Also might be listening to Kate Bush (and Taylor Swift) on repeat hugging a bottle of wine and contemplating my past failed romances…
“I think I’m in a tragedy.”
Have you seen 2006’s Stranger Than Fiction lately? It’s really cute.
So here I am, giving it a shout-out.
(It’s on Netflix, if you’re interested.)
IRS agent Harold Crick starts hearing a voice in his head narrating his life and thinks he might be a character in someone’s book. He seeks the help of a literature professor who tells him he needs to figure out whether he’s in a comedy or tragedy.
Harold, who lives a very routine, boring, and lonely life, starts branching out of his comfort zone to put this question to the test and see what might happen, good or bad. He learns guitar, pursues an unlikely love interest, and slowly loosens his rigid way of life in favor of some chance and fun.
Once he hears the voice narrate about how he will die soon, along with learning that the author narrating his life has a penchant for killing off her protagonists, he’s saddened by his impending death, mourning the life he could have had now that he’s learned to truly live.
I won’t say how it ends.
The cast is great—Will Ferrell should do more subdued roles like this. His Harold is super sweet and you can’t help but like him a lot. He and love interest Maggie Gyllenhaal have a lovely chemistry; I actually said aww out loud a couple times. Add Dustin Hoffman, Queen Latifah, and Emma Thompson as the glum, chain-smoking, death-obsessed author, and it’s a solid ensemble.
And it’s got lit. jokes.
When Harold tells the literature professor that the author narrated the line, “Little did he know that this simple, seemingly innocuous act would result in his imminent death,” about him, the professor is intrigued. The phrase “little did he know” tips him off that this is a third-person omniscient narrator—meaning one that knows more than the characters—and Harold might be telling the truth about the voice he hears. Because if the protagonist were just narrating what he knows of his own life, if Harold were making the voice up, he wouldn’t use an omniscient phrase like this.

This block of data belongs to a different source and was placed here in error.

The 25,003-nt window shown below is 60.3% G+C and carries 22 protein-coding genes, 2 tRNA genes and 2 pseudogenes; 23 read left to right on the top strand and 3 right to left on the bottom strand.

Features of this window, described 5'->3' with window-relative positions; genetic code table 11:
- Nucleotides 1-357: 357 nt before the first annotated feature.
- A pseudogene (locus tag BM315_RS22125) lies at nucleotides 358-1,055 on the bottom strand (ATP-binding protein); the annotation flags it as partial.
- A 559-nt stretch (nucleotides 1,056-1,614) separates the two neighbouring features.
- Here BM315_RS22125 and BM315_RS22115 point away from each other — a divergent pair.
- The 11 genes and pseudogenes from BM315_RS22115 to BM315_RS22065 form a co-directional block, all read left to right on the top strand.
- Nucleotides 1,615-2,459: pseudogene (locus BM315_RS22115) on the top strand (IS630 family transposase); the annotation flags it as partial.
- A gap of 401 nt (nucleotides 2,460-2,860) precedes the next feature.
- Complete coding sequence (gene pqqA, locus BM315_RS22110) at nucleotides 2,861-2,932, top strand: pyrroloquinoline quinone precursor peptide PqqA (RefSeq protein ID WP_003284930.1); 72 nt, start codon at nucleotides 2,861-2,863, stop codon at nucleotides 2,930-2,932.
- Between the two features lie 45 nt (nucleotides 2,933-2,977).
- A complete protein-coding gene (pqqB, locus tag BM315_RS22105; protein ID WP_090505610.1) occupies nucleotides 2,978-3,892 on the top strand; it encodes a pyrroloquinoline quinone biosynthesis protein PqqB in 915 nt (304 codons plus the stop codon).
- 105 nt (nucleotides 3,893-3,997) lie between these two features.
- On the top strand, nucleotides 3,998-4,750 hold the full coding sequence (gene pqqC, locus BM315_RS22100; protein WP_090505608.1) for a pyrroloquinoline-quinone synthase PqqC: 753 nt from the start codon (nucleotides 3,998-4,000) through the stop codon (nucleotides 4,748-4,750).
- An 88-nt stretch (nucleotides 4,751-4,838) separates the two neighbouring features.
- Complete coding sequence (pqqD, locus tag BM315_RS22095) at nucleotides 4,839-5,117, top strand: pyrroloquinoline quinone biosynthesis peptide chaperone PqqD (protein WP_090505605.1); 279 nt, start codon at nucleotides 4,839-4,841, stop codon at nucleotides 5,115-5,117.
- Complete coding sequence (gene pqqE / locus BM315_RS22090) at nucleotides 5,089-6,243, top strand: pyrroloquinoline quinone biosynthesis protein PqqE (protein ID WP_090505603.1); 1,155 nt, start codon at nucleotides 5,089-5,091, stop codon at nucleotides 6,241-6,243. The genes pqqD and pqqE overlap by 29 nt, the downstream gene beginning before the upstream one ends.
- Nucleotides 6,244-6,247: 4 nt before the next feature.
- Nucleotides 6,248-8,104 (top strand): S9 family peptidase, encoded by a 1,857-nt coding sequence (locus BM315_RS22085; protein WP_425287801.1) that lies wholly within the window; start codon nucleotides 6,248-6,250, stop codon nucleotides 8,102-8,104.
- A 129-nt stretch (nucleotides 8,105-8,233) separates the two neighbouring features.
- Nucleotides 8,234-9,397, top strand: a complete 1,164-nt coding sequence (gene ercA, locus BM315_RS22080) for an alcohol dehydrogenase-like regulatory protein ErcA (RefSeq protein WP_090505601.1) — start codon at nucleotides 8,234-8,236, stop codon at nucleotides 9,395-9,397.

“I’ve taught classes on little did he know,” Hoffman’s professor says, smiling knowingly. This seems like a jokey stab at how absurdly granular lit. theory can get, and I know from countless college lit. analysis classes that it’s hilariously accurate.
Another funny stab at the lit. world: the author has an assistant whose sole job is to GET THE WRITER TO WRITE THE DAMN BOOK. It’s a trope based in (some) truth that (some) authors drag their feet finishing a project after having accepted the advance; they feel trapped and locked in by the deadline, lose their creative mojo, and come down with the dreaded writer’s block.
Seeing Queen Latifah calmly but sternly hound Emma Thompson into actually writing something instead of brooding and pondering death made me LOL, and it made me want a similar assistant of my own to keep me on task.
While it might not dive super deep, and while you do have to suspend your disbelief a bit, Stranger Than Fiction is a charming film about our relationship with fictional characters.
Fiction is based in reality. Characters are often based on or inspired by real people. We want our fiction to have an element of realness, and sometimes we want our lives to have a spark of fiction. This movie blurs those lines, trying to answer the question from each side: “What if characters in books existed in real life?” and “What if I was a character in a story?”
It’s a love letter to writing, storytelling, and how fictional characters can seem so very real to us.
Harold Crick: You have to understand that this isn’t a philosophy or a literary theory or a story to me. It’s my life.
Professor Hilbert: Absolutely. So just go make it the one you’ve always wanted.—Stranger Than Fiction